Author: Lisa Spurrier

At the age of two, my Tennessee Walking Horse, Shock, colicked. I couldn’t believe my eyes as I went into the barn for lights out and found him down and up against the side of the stall in a very unnatural position. I thought he was dead. I screamed his name and threw open the door. He got up, but I could tell he was in trouble. I grabbed my cell phone and called my vet at 9pm. The emergency on call vet came and treated Shock, but at 1am I still wasn’t convinced…He just didn’t seem to come around. 

At 6am it was obvious that he still wasn’t feeling better. If anything, he looked worse. That morning we went to Dr. Stone’s office in Evansville, Indiana. When we got there, Dr. Stone said he wanted Shock hospitalized immediately with a worried look on his face. I was an utter wreck – I had raised this horse from a foal and we had just started ground training.

The next morning Dr. Stone called and informed us that Shock had cast himself against the stall and outside fence several times. We realized that a decision had to be made: surgery or euthanize. We decided to undergo surgery with the understanding that if Shock had twisted, colic would more than likely happen again, and we’d probably have to put him down.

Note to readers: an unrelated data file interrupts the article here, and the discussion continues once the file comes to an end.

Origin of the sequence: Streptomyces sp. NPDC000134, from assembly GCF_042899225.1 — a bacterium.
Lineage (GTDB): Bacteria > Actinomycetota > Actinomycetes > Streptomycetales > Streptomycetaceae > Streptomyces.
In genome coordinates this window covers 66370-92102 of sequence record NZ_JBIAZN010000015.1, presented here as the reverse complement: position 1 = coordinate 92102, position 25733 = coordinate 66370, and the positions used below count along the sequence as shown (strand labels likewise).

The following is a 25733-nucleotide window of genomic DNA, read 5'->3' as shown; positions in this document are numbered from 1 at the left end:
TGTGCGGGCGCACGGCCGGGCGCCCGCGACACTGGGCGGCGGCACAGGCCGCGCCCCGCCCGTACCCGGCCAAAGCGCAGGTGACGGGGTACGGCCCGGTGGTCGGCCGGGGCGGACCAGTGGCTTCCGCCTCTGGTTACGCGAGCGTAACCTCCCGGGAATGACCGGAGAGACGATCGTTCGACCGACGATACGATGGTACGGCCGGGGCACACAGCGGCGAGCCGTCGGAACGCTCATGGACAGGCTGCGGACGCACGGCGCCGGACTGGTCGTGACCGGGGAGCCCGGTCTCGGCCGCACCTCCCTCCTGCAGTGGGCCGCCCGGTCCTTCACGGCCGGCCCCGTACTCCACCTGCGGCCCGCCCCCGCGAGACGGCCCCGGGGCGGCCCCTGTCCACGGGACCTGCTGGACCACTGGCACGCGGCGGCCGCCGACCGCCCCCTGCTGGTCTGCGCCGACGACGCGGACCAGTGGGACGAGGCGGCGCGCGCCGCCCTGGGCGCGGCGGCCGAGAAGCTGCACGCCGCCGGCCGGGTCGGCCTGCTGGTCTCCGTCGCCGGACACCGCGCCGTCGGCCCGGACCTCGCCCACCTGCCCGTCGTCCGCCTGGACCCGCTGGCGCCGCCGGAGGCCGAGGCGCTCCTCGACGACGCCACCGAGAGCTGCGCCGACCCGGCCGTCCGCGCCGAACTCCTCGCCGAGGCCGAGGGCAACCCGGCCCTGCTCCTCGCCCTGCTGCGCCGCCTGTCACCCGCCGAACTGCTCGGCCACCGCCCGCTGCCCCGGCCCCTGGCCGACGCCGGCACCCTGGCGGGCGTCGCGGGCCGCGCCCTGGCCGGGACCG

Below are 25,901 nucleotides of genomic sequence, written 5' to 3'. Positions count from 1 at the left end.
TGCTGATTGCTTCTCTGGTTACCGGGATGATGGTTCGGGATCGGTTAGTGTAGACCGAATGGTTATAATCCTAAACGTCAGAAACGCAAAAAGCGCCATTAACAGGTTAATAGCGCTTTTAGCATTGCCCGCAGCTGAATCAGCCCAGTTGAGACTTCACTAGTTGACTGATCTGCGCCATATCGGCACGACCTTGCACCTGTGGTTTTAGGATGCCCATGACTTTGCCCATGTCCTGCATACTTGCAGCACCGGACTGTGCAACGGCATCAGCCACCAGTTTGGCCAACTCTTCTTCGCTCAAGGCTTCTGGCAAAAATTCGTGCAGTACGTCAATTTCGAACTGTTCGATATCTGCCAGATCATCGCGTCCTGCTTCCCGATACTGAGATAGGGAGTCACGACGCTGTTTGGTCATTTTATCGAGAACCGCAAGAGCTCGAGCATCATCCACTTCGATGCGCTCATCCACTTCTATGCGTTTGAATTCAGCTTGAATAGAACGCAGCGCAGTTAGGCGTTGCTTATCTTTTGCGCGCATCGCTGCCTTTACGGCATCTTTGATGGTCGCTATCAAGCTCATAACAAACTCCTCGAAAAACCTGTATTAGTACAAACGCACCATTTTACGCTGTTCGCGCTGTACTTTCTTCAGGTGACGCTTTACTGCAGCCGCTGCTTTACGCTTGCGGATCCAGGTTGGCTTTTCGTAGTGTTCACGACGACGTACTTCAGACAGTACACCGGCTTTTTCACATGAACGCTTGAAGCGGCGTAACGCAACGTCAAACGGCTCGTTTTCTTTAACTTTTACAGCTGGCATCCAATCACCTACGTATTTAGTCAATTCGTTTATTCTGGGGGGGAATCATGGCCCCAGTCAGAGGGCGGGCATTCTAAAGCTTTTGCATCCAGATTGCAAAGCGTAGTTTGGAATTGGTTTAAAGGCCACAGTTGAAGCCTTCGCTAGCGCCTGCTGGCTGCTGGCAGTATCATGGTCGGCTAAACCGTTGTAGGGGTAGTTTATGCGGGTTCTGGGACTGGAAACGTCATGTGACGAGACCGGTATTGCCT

I watched as the vets cut my horse open and took his intestines out. Two large areas of impaction came into view, but somehow Shock hadn’t twisted himself and didn’t need resecting, possibly a result of casting against the stall and fence.

After a very long recovery and digestive aids, Shock is a very happy and healthy six year old. We are still very careful about any diet changes and/or stress and medications he receives, but he eats McCauley’s pelleted horse feed and is just beautiful. I am so happy that he is still here with me. We call him the million dollar horse.

The Crusade Against Equine Colic is a movement empowering all horse people to learn how to reduce our horses’ risk for colic – and to share that knowledge with fellow equestrians.

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